The UK’s air traffic control organisation NATS’ Aviation Index report has discovered a more positive view of drone technology and that the proportion of people who had flown in the last 12 months remained significantly lower than pre-pandemic levels.
The annual report, which tracks people’s perceptions of the aviation industry and various key issues, found that 41% of people had flown by commercial airline in the last year, up 16% in 2022 but still below the 60% that answered positively in 2019.
In addition to uncovering the public’s own flying habits, the report also discovered that the majority of the UK public support the use of drones in a range of circumstances, with the most support coming for their use by emergency services, supported by 75% of respondents.
NATS head of new airspace user engagement Russell Porter said: “The potential for drones is huge and it’s positive to see the public becoming more aware of this and supportive of it.”
The least popular use of drones was for the delivery of goods, although that was still supported by 55% of people, while 66% saw their use for surveillance and security largely positively and 62% felt the same about using drones for photos and videos for public services.
The positive response to the technology comes the same year that NATS published a whitepaper calling for reform of the regulatory framework to enable remotely piloted flights in more areas of airspace through the use of “electronic conspicuity” technology that has the ability to detect and be detected for both crewed and uncrewed aircraft.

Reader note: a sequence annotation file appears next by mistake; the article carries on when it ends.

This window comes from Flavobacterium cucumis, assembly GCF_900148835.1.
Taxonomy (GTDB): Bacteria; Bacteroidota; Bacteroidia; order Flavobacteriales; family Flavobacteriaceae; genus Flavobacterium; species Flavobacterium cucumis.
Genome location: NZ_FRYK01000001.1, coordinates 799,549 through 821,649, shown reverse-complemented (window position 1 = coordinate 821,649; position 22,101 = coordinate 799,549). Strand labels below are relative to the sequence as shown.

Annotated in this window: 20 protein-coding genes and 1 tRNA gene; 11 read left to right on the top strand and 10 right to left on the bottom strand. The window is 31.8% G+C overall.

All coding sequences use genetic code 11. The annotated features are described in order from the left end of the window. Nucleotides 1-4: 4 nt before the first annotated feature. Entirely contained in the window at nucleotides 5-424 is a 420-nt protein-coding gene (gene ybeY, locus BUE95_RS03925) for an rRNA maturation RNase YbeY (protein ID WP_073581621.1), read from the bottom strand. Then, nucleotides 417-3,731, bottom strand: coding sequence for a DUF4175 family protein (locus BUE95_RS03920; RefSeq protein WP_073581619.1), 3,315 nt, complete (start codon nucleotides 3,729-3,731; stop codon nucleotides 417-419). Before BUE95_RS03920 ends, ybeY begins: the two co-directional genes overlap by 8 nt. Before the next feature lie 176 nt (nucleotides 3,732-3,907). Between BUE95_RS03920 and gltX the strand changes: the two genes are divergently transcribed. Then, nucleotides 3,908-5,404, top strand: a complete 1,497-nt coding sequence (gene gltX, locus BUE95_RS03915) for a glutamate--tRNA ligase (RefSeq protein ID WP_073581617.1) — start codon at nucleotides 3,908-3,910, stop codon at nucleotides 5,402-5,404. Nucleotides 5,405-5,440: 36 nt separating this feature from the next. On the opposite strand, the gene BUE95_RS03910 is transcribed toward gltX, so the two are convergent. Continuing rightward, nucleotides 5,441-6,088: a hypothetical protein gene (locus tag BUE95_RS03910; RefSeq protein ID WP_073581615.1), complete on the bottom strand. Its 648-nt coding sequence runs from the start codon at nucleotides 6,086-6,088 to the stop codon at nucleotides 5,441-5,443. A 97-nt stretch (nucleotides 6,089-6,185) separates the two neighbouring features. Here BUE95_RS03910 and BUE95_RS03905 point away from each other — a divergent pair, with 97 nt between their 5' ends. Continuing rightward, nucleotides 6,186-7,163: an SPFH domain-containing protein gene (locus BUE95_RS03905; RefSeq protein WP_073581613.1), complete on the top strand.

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Porter said: “We’ve supported a range of trials and individual projects around the UK, but each of those requires the creation of temporarily segregated airspace so those drones can fly ‘beyond visual line of sight’.
“That’s not scalable in the longer term and our whitepaper sets out the policy changes that would enable the industry to flourish.”
Another key finding of the survey was that the importance of the environment in the flying habits of consumers had largely dropped, with a decrease in the number of people who thought reducing emissions should be the key priority for airlines and a rise in the proportion of the public that said they don’t consider the environmental impact of their flights.
Additionally, slightly fewer people were taking action to reduce their impact on the environment, such as stopping taking domestic flights, reducing the number of flights they take and using public transport instead of driving to and from airports.
NATS’ report on the increased popularity of drones comes only shortly after Royal Mail partnered with drone company Skyports Drone Services to launch a delivery project in Orkney, Scotland.